The very purpose of Microsoft Silverlight is to allow .NET developers better ammunition for creating rich and interactive web content. Designed ground-up for .NET, it natively supports languages like C# allowing developers to use same language (VB, C#, etc.) and abstractions (LINQ, controls, streams, collections, generic, etc.) to frame client and server side codes. The best part is that one does not need to have the entire .NET Framework installed in order to leverage the technology. The version 4.0 has a cross-platform version included, which means developers can access it on the browser without having anything extra installed on the client. It includes the same CLR engine (GC, Type System, JIT Engine, etc.) that comes with the full .NET Framework, along with a skinned down component of the namespace libraries. The four main components are -one that handles the inputs from devices, the core that manages rendering of images, vector graphics, textual content, animations, etc., the media handler that manages playback of MP3, WMA, and WMV streams, and the one that manages the user interface layout written in XAML.
The technology gels and integrates extremely well with existing web applications, including those on ASP.NET AJAX. In fact they are designed to be complementary in nature and application, while ASP.NET AJAX can additionally be employed for better control of visualizations, e.g. application mapping or video playback with rich presentation. There are typically four or so different scenarios, based on common development approaches, when one has to consider on whether to use either of the technologies or both in tandem.
Pure Silverlight Applications – This circumstance calls for total removal of ASP.NET and generally works best in case of fresh development, as there would hardly be any integration problem. Communication with the server is established through web services (e.g. WCF). Partial or complete hosting or porting of such solutions on different platforms is easy and cumbersome free due to the distinct separation of the server and the client in such applications.
Primarily ASP.NET development with islands of Silverlight components – This works fine when the respective content have little to do with each other in the application itself. A classic example could be a deploying a media player component, developed with the rich client-side technology, in a blog post driven by an ASP.NET engine. This approach is quite common which actually manages to encompass and engage a larger audience – different users with different local technology installs can enjoy different facilities in the blog, without getting completely blacked out due to absence of a specific technology on the local machine.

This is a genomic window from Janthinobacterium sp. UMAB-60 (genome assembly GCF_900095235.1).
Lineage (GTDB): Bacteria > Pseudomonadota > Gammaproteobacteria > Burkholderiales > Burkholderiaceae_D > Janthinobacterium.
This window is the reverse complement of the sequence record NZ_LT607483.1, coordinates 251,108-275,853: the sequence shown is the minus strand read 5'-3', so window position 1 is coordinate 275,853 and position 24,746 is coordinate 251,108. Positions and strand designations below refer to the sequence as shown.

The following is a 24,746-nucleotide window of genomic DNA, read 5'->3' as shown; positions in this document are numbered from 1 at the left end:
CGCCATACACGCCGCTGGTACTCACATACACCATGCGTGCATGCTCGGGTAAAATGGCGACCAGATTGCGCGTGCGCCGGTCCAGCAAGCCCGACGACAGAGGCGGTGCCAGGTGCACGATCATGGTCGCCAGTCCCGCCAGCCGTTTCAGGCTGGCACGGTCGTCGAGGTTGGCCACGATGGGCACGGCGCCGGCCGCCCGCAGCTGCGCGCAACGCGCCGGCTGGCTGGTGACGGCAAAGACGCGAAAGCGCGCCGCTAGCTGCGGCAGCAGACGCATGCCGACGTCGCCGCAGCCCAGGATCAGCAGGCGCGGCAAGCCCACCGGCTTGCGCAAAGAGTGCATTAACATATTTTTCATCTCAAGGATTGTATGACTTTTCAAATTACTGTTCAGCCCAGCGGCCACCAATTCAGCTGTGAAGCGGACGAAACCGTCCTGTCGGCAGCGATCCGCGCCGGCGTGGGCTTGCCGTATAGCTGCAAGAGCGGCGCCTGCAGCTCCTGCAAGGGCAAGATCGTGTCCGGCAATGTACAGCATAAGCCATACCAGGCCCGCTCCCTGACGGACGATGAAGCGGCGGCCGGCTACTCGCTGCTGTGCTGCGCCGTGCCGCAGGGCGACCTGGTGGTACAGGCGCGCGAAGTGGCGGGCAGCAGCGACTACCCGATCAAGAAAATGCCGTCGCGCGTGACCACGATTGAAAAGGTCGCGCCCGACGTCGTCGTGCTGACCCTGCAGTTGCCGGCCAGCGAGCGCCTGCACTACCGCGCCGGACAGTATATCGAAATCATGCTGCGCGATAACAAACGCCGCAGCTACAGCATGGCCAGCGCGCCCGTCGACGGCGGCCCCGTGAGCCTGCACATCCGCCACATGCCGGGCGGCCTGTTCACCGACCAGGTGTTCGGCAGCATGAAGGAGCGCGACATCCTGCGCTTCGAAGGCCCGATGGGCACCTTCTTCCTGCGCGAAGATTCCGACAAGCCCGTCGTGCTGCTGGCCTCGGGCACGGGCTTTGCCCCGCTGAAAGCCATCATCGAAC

Combining with ASP.NET – In some occasions one may wish to port an existing ASP.NET application to Silverlight, but might not be interested in re-writing the entire code. A quite challenging approach since it asks for judicious blending of client and server side technologies and the decision to adopt this approach should be substantiated by the following queries and considerations:
Is it essentially a high consumer engaging application and whether it needs a rich interactive user experience, which AJAX might not be able to sufficiently handle?
If it is indeed designed to be a consumer oriented application, could it not be achieved by simply adding Silverlight islands to the existing ASP.NET code base, instead of considering mixing of client and server side content?
The benefits of leveraging existing Silverlight knowledge, components and applications and integrating them with SharePoint 2010 are numerous. Since the codes run on the client, one can utilise threading and asynchronous calls to offer responsive user interfaces and to take advantage of modern multi-core microprocessors in client computers offering great response times. Rich controls, animations, and exhilarating multimedia effects are achieved without overloading the server. It is this Silverlight development capability of isolating processing on the client that creates a self-contained application out of the Portal.
Article Source: EzineArticles